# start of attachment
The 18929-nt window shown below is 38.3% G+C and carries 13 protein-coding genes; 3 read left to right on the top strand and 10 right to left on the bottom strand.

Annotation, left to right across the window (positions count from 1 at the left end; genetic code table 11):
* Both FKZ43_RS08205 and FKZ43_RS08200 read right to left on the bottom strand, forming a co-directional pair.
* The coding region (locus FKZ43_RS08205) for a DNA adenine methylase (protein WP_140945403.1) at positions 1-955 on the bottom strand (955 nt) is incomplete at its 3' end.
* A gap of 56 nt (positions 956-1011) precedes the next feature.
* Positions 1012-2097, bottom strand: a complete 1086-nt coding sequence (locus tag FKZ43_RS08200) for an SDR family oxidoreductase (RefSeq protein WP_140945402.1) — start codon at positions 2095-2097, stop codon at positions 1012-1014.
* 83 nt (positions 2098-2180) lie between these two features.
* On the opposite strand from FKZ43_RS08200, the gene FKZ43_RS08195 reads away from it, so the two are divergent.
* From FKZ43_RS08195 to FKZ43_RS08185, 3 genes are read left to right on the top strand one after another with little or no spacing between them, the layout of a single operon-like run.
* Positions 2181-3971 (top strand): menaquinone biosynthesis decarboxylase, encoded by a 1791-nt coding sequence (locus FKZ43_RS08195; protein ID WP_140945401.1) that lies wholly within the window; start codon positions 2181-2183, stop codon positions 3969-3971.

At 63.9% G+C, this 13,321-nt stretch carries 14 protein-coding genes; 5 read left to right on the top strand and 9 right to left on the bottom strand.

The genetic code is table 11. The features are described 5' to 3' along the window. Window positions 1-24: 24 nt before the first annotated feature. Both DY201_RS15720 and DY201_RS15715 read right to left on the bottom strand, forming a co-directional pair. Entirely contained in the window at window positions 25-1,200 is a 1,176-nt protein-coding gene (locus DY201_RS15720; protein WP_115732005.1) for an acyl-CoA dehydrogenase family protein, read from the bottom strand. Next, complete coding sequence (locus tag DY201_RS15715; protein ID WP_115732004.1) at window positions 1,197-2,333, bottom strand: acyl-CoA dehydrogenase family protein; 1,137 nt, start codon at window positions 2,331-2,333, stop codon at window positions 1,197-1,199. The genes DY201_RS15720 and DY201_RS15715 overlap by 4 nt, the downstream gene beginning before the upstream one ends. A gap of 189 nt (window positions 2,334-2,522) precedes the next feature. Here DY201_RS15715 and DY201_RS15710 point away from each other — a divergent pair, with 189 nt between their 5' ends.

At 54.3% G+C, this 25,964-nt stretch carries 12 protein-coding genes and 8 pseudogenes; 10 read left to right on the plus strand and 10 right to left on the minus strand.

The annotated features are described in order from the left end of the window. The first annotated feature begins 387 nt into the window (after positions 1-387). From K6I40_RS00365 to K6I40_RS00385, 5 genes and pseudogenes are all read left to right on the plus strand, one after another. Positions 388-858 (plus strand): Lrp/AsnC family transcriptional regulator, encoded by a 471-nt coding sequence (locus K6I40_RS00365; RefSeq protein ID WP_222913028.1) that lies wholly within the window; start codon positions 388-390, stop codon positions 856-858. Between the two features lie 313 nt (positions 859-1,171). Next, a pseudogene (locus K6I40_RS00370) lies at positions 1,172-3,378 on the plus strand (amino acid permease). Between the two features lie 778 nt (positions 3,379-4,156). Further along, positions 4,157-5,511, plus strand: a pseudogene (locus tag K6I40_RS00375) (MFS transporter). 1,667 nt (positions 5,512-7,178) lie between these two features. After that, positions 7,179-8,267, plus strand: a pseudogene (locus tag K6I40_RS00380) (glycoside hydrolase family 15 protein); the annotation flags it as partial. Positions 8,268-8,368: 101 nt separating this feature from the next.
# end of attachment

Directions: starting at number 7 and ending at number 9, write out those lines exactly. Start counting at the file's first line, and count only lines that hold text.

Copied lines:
* 83 nt (positions 2098-2180) lie between these two features.
* On the opposite strand from FKZ43_RS08200, the gene FKZ43_RS08195 reads away from it, so the two are divergent.
* From FKZ43_RS08195 to FKZ43_RS08185, 3 genes are read left to right on the top strand one after another with little or no spacing between them, the layout of a single operon-like run.